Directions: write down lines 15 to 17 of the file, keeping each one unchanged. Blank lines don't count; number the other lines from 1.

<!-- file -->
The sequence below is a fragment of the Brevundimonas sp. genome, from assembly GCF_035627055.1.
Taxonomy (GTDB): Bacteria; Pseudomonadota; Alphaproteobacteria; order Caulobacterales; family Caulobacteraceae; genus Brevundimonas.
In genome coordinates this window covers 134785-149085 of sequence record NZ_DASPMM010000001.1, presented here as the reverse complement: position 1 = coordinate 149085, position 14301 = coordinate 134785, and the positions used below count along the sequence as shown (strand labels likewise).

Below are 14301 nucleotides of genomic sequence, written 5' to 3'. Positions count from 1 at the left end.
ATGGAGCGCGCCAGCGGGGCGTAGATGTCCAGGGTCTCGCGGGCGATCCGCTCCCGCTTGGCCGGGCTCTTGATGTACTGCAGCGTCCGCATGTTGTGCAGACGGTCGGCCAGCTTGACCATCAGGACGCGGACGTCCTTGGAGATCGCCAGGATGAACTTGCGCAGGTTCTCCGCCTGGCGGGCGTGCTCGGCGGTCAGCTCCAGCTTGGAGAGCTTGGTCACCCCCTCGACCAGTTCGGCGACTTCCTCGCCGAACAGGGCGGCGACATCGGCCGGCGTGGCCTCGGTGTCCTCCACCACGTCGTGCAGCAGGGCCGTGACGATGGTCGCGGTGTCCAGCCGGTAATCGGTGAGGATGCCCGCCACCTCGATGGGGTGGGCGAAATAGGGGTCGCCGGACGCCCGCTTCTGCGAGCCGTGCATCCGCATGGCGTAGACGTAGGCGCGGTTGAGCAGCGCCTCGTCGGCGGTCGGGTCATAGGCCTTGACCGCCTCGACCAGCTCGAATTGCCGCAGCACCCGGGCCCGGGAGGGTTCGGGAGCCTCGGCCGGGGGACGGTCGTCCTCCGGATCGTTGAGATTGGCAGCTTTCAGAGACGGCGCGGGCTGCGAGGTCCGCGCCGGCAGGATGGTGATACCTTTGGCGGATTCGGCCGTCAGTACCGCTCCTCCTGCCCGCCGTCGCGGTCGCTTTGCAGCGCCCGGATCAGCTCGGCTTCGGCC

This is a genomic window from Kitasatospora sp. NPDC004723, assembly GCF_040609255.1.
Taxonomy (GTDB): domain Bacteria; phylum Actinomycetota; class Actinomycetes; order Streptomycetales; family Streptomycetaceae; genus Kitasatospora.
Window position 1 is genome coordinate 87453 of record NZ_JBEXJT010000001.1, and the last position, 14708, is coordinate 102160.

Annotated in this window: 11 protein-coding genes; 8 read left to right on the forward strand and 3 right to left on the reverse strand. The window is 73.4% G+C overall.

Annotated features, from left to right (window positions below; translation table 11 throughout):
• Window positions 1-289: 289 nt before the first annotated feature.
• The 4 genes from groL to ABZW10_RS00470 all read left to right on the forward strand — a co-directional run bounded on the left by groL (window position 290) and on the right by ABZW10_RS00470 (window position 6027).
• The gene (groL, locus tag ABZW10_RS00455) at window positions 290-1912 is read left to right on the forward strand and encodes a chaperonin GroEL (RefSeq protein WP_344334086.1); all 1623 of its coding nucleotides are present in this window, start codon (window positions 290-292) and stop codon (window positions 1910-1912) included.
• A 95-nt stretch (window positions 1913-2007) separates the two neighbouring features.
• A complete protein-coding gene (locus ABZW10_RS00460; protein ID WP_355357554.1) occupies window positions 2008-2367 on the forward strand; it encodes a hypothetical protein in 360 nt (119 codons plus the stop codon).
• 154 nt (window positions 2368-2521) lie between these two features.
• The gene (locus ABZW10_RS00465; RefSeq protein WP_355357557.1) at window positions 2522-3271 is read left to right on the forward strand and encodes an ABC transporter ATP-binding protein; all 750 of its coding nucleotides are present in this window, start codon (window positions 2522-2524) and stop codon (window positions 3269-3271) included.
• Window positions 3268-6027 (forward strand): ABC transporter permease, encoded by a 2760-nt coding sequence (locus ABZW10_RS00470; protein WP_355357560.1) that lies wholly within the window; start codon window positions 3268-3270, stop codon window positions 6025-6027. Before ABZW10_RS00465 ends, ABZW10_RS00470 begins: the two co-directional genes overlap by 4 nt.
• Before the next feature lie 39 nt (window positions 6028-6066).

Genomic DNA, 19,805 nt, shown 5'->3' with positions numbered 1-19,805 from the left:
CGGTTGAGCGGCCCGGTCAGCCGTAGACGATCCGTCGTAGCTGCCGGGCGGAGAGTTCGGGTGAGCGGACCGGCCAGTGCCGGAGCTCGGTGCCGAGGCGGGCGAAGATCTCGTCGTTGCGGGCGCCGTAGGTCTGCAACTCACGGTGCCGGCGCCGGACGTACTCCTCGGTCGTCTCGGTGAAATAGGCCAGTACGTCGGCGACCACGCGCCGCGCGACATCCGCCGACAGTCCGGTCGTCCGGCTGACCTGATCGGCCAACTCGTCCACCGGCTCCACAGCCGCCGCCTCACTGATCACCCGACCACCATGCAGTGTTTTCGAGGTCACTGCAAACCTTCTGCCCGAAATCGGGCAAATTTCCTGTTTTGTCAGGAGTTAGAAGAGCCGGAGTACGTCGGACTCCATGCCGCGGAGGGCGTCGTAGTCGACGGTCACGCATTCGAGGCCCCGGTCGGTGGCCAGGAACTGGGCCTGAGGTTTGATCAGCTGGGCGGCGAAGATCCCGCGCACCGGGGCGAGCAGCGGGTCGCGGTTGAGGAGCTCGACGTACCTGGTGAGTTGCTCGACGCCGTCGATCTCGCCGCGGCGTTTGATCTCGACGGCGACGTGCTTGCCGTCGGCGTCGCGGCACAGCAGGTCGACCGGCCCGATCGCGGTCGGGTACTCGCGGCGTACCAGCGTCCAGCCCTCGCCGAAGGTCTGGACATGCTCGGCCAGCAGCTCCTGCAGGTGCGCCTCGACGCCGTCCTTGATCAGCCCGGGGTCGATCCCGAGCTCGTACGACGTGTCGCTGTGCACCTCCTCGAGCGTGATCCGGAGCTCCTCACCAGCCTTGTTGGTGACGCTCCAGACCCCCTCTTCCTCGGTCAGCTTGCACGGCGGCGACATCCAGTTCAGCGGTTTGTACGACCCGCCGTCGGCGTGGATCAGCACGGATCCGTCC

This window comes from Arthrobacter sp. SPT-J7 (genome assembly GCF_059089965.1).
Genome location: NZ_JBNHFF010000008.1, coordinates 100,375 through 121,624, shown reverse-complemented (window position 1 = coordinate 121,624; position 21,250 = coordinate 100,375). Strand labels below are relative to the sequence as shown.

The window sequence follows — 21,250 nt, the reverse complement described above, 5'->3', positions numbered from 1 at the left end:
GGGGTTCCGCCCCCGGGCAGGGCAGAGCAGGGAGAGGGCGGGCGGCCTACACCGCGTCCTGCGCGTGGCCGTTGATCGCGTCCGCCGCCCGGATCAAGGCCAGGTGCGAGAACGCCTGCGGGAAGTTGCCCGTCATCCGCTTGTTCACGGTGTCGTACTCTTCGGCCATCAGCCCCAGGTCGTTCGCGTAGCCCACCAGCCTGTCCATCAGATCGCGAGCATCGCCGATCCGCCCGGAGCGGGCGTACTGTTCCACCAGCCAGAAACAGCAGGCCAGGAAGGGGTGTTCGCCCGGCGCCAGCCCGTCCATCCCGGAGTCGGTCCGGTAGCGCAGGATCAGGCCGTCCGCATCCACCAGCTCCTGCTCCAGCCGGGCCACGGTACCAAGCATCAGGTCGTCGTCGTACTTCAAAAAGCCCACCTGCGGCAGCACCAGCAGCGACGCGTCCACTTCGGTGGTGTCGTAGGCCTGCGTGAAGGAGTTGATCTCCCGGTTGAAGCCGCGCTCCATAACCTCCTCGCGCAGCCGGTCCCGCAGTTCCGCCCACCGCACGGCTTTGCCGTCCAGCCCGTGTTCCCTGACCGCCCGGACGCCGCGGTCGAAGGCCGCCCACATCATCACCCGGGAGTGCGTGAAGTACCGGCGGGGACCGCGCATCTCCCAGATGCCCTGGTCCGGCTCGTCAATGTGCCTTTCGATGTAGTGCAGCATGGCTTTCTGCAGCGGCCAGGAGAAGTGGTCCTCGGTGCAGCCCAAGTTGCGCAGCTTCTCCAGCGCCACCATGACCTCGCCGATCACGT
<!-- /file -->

• A complete protein-coding gene (locus ABZW10_RS00460; protein ID WP_355357554.1) occupies window positions 2008-2367 on the forward strand; it encodes a hypothetical protein in 360 nt (119 codons plus the stop codon).
• 154 nt (window positions 2368-2521) lie between these two features.
• The gene (locus ABZW10_RS00465; RefSeq protein WP_355357557.1) at window positions 2522-3271 is read left to right on the forward strand and encodes an ABC transporter ATP-binding protein; all 750 of its coding nucleotides are present in this window, start codon (window positions 2522-2524) and stop codon (window positions 3269-3271) included.